may not be cited except as provided by
Minn. Stat. § 480A.08, subd. 3 (1998).
STATE OF MINNESOTA
IN COURT OF APPEALS
Julia B. Rupert,
Doubletree Guest Suites,
Commissioner of Economic Security,
Filed January 26, 1999
Department of Economic Security
File No. 2681UC98
Julia B. Rupert, 3146 Cedar Avenue South, #101, Minneapolis, MN 55407 (pro se relator)
Kent E. Todd, 390 North Robert Street, St. Paul, MN 55101 (for respondent Commissioner of Economic Security)
Considered and decided by Anderson, Presiding Judge, Kalitowski, Judge, and Shumaker, Judge.
Relator Julia B. Rupert contends the representative of the Commissioner of Economic Security erred in: (1) finding relator quit her job; and (2) determining relator was not compelled to quit for a good reason caused by her employer. We affirm.
A determination of the commissioner's representative regarding the reasons for an employee's separation is a factual determination. Embaby v. Department of Jobs & Training, 397 N.W.2d 609, 611 (Minn. App. 1986); Hollar v. Richard Mfg. Co., 346 N.W.2d 692, 694 (Minn. App. 1984). Whether the employee had good cause to quit her job is a question of law. Wood v. Menard, Inc., 490 N.W.2d 441, 443 (Minn. App. 1992).
A quit from employment occurs when the decision to end the employment was, at the time the employment ended, the employee's. An employee who seeks to withdraw a previously submitted notice of quitting shall be considered to have quit the employment if the employer does not agree that the notice may be withdrawn.
Minn. Stat. § 268.09, subd. 2a (Supp. 1997).
Jane Dowd, Doubletree's director of human resources, testified that in a telephone conversation on October 28, 1997, relator stated that she was quitting work. Moreover, relator herself testified as follows:
On, now you say that on Tuesday I had called in and resigned Tuesday. I was, well, I was in so much pain until February of this year that I called in and resigned. I called you Tuesday morning to let you know that I would not be able to keep the appointment because I was just in too much pain.
This testimony, together with that of Jane Dowd, provides factual support for the representative's finding that relator quit. We conclude the finding of the commissioner's representative that relator quit is reasonably supported by evidence in the record.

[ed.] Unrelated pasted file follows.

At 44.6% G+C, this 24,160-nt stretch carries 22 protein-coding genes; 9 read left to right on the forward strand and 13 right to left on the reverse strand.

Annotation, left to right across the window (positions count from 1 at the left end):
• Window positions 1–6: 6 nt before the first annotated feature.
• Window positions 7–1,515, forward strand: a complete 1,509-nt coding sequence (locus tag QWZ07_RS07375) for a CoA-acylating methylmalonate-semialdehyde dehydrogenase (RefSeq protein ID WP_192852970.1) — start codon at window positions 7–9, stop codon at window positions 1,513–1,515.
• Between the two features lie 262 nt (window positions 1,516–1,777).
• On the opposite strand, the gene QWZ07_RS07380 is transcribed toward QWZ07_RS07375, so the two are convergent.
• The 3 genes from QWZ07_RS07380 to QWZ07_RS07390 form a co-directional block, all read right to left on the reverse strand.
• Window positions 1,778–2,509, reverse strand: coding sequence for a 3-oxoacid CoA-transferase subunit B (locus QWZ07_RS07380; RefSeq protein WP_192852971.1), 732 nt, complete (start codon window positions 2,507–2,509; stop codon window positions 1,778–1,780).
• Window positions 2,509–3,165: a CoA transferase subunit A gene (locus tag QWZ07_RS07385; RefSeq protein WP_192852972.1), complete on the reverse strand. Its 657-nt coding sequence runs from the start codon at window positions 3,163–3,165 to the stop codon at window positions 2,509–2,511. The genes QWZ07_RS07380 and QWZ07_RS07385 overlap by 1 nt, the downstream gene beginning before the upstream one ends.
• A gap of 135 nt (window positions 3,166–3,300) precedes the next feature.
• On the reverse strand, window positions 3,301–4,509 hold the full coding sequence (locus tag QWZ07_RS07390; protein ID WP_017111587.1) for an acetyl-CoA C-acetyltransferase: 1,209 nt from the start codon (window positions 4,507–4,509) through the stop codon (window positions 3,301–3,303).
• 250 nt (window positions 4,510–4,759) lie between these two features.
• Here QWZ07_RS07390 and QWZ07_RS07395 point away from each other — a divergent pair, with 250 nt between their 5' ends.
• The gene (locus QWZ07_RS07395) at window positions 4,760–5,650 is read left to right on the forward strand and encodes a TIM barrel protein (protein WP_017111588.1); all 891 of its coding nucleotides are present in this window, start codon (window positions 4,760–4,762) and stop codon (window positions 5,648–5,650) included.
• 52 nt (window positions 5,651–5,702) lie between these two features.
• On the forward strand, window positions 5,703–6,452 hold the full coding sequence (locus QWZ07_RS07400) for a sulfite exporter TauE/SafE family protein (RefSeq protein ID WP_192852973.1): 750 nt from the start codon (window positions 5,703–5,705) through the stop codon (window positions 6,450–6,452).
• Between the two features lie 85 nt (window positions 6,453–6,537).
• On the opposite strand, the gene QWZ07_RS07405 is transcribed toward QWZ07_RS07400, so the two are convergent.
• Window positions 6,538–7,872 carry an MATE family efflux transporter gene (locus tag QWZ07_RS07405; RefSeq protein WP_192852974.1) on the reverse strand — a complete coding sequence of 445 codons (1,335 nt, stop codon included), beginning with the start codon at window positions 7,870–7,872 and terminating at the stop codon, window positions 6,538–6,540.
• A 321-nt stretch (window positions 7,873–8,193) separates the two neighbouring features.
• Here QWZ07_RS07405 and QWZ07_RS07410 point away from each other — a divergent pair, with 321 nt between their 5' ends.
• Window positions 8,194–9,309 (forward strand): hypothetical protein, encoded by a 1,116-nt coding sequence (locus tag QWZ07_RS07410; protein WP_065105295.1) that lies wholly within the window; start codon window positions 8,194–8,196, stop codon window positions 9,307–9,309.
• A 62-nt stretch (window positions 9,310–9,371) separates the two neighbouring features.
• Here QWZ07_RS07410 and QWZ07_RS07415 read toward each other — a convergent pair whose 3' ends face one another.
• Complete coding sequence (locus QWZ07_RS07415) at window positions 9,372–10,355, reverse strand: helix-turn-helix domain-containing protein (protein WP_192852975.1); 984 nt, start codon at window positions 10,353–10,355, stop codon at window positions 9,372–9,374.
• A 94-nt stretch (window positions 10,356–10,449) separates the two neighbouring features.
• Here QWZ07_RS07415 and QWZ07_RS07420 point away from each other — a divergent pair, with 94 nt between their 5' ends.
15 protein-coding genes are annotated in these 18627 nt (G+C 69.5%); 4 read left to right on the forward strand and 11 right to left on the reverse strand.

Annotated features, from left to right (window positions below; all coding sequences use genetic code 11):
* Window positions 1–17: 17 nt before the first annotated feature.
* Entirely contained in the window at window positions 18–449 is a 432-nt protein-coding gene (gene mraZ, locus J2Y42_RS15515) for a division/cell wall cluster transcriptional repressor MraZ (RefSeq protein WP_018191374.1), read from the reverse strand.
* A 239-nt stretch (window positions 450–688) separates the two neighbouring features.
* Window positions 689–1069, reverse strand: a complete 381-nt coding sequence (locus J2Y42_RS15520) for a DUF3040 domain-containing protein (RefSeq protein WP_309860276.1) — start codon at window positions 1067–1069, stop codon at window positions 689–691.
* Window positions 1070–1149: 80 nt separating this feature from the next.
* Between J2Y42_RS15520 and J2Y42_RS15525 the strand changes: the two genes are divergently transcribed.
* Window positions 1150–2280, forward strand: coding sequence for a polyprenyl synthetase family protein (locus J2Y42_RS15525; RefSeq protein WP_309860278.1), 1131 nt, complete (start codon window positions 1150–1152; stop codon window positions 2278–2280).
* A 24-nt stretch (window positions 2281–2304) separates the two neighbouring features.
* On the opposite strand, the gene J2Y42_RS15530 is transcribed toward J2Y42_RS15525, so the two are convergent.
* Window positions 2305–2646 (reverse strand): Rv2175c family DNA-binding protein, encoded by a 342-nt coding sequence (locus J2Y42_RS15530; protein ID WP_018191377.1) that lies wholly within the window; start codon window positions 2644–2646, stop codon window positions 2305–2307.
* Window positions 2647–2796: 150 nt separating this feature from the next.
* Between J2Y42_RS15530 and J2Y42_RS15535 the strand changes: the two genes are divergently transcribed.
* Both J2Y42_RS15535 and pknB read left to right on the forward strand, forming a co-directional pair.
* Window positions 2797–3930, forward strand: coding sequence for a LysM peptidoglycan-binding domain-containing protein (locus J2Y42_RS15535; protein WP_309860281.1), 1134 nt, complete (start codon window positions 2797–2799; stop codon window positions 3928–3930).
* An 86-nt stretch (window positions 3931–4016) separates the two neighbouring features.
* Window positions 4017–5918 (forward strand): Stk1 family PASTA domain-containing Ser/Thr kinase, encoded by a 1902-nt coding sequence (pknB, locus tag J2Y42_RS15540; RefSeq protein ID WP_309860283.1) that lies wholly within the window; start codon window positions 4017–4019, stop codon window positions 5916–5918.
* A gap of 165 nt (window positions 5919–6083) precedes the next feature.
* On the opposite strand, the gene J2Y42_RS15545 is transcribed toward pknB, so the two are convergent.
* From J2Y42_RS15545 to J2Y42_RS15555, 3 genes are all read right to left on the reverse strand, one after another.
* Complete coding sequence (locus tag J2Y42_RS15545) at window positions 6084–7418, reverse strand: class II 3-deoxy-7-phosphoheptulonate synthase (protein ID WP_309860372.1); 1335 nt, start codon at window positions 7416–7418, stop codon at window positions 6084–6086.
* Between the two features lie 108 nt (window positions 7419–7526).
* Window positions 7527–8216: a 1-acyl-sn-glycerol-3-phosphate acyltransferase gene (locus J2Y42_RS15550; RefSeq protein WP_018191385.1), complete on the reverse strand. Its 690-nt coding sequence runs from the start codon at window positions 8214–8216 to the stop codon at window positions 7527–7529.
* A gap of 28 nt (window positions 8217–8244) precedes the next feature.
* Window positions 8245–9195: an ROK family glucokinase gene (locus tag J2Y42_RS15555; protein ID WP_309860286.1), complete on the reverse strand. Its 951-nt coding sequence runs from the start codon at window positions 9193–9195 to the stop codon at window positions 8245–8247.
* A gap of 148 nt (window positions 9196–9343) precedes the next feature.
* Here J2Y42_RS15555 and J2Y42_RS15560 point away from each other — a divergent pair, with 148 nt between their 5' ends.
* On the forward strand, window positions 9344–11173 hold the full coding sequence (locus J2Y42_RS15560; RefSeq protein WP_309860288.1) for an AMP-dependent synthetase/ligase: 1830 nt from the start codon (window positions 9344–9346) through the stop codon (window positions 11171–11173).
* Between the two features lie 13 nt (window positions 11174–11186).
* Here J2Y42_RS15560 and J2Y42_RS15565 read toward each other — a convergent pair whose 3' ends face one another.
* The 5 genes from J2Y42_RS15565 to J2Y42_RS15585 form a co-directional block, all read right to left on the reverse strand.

Minn. Stat. § 268.09 states: "A claimant who quits employment shall be disqualified from benefits: (1) unless the claimant quit the employment because of a good reason caused by the employer[.]" Minn. Stat. § 268.09, subd. 1a (Supp. 1997). A good reason for quitting caused by the employer is a reason:
(1) that is directly related to the employment and for which the employer is responsible; and
(2) that is significant and would compel an average, reasonable worker to quit.
Minn. Stat. § 268.09, subd. 9 (Supp. 1997). While the initial burden to show that the employee quit is on the employer, once the employer has established that the employee quit, the burden shifts to the employee to show a good reason caused by the employer for quitting. Marz v. Department of Employment Servs., 256 N.W.2d 287, 289 (Minn. 1977). The issue of good cause to quit is a question of law that "is not binding on this court if it does not have reasonable support in the findings." Zepp v. Arthur Treacher Fish & Chips, Inc., 272 N.W.2d 262, 263 (Minn. 1978).
"Good cause" to quit has been defined as a reason that is "real, not imaginary, substantial not trifling, and reasonable, not whimsical." Ferguson v. Department of Employment Servs., 311 Minn. 34, 44 n.5, 247 N.W.2d 895, 900 n.5 (1976). In determining good cause, the standard is "reasonableness as applied to the average man or woman, and not to the supersensitive." Id.
Relator contends she was upset because in questioning her with respect to relator's first report of injury, the assistant manager asked relator her full name. This upset relator because she had known the assistant manager for a long while and felt the assistant manager should not have had to ask her name. We conclude this questioning is not enough to compel an average reasonable person to quit his or her job.
Relator contends she was treated poorly in subsequent phone calls. She claims she was put on hold for considerable lengths of time and that when she spoke to Ms. Dowd on the phone, Ms. Dowd implied that relator may not have been injured at work. Although relator may have been upset by these incidents, we conclude they would not compel an average reasonable person to quit his or her job.
Finally, relator argues that the finding of the commissioner's representative that she quit without good reason was premised on an incorrect assumption. Even if relator is correct, this does not change the fact that relator has not met her burden of showing she was compelled to quit for good reason caused by her employer.